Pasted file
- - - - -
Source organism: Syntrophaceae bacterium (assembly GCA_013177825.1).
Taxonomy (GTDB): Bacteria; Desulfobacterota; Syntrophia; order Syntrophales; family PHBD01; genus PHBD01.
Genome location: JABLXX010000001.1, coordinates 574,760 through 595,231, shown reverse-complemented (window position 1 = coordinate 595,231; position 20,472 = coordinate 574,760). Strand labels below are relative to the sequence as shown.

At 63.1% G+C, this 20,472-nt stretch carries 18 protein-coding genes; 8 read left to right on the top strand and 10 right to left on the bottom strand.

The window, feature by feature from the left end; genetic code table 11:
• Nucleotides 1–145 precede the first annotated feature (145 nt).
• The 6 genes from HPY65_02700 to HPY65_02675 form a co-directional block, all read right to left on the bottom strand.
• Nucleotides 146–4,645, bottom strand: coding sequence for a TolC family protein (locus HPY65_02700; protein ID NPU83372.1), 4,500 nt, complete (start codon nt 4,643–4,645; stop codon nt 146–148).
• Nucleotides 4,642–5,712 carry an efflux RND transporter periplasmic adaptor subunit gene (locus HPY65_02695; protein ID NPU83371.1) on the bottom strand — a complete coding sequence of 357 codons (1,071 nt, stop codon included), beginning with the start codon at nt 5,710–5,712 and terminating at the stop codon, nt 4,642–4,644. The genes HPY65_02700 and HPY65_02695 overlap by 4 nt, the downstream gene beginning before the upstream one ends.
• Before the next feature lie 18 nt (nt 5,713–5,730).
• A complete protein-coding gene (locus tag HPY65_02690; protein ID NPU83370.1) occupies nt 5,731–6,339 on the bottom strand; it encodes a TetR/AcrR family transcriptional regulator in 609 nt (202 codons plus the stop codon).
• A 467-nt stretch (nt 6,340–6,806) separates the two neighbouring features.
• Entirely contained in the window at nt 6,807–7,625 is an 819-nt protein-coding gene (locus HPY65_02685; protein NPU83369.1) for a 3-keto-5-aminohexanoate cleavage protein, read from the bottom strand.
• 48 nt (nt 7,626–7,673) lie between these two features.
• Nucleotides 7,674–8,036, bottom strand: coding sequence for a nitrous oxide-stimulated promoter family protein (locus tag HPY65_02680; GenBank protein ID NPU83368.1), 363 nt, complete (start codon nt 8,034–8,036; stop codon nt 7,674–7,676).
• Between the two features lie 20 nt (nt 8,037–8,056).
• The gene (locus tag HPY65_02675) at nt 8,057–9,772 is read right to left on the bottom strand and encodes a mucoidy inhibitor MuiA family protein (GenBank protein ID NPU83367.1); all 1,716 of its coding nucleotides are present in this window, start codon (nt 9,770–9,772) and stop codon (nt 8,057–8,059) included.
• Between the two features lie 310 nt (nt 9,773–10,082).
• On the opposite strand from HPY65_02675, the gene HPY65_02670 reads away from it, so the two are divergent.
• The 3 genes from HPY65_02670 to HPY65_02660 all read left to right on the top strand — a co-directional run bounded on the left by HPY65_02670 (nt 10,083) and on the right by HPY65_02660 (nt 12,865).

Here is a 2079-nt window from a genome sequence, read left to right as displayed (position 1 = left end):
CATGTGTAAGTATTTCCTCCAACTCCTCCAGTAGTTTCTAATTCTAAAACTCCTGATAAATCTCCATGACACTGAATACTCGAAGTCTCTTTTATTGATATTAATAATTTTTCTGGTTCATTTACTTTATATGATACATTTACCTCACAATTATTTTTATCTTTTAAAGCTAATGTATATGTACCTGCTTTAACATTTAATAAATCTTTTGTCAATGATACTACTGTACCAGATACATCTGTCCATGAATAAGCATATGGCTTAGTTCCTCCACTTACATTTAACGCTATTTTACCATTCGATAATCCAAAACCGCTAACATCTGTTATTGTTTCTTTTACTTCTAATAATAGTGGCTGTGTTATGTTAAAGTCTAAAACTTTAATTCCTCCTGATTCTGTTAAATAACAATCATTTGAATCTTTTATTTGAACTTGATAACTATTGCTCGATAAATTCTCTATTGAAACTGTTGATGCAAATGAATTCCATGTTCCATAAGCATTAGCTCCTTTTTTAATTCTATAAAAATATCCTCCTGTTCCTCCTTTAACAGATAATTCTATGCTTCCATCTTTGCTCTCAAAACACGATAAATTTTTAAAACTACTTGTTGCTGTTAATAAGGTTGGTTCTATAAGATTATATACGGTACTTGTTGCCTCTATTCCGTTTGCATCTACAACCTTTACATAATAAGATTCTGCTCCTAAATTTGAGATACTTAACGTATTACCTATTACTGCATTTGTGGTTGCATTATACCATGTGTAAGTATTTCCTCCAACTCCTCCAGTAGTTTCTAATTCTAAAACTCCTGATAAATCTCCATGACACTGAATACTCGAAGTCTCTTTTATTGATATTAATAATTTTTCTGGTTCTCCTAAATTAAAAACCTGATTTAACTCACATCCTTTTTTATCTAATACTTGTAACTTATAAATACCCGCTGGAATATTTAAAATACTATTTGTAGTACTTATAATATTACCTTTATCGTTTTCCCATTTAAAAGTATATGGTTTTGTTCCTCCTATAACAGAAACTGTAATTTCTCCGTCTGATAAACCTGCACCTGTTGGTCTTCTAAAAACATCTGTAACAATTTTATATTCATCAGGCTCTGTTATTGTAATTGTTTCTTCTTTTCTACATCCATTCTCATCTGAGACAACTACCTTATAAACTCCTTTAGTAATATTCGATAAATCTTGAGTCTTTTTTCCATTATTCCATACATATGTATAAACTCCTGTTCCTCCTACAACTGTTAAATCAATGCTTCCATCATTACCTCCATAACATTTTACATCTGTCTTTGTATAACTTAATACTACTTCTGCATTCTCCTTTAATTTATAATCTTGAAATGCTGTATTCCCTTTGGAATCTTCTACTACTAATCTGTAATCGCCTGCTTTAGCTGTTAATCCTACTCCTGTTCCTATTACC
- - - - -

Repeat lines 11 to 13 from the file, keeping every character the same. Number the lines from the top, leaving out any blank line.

• A complete protein-coding gene (locus tag HPY65_02690; protein ID NPU83370.1) occupies nt 5,731–6,339 on the bottom strand; it encodes a TetR/AcrR family transcriptional regulator in 609 nt (202 codons plus the stop codon).
• A 467-nt stretch (nt 6,340–6,806) separates the two neighbouring features.
• Entirely contained in the window at nt 6,807–7,625 is an 819-nt protein-coding gene (locus HPY65_02685; protein NPU83369.1) for a 3-keto-5-aminohexanoate cleavage protein, read from the bottom strand.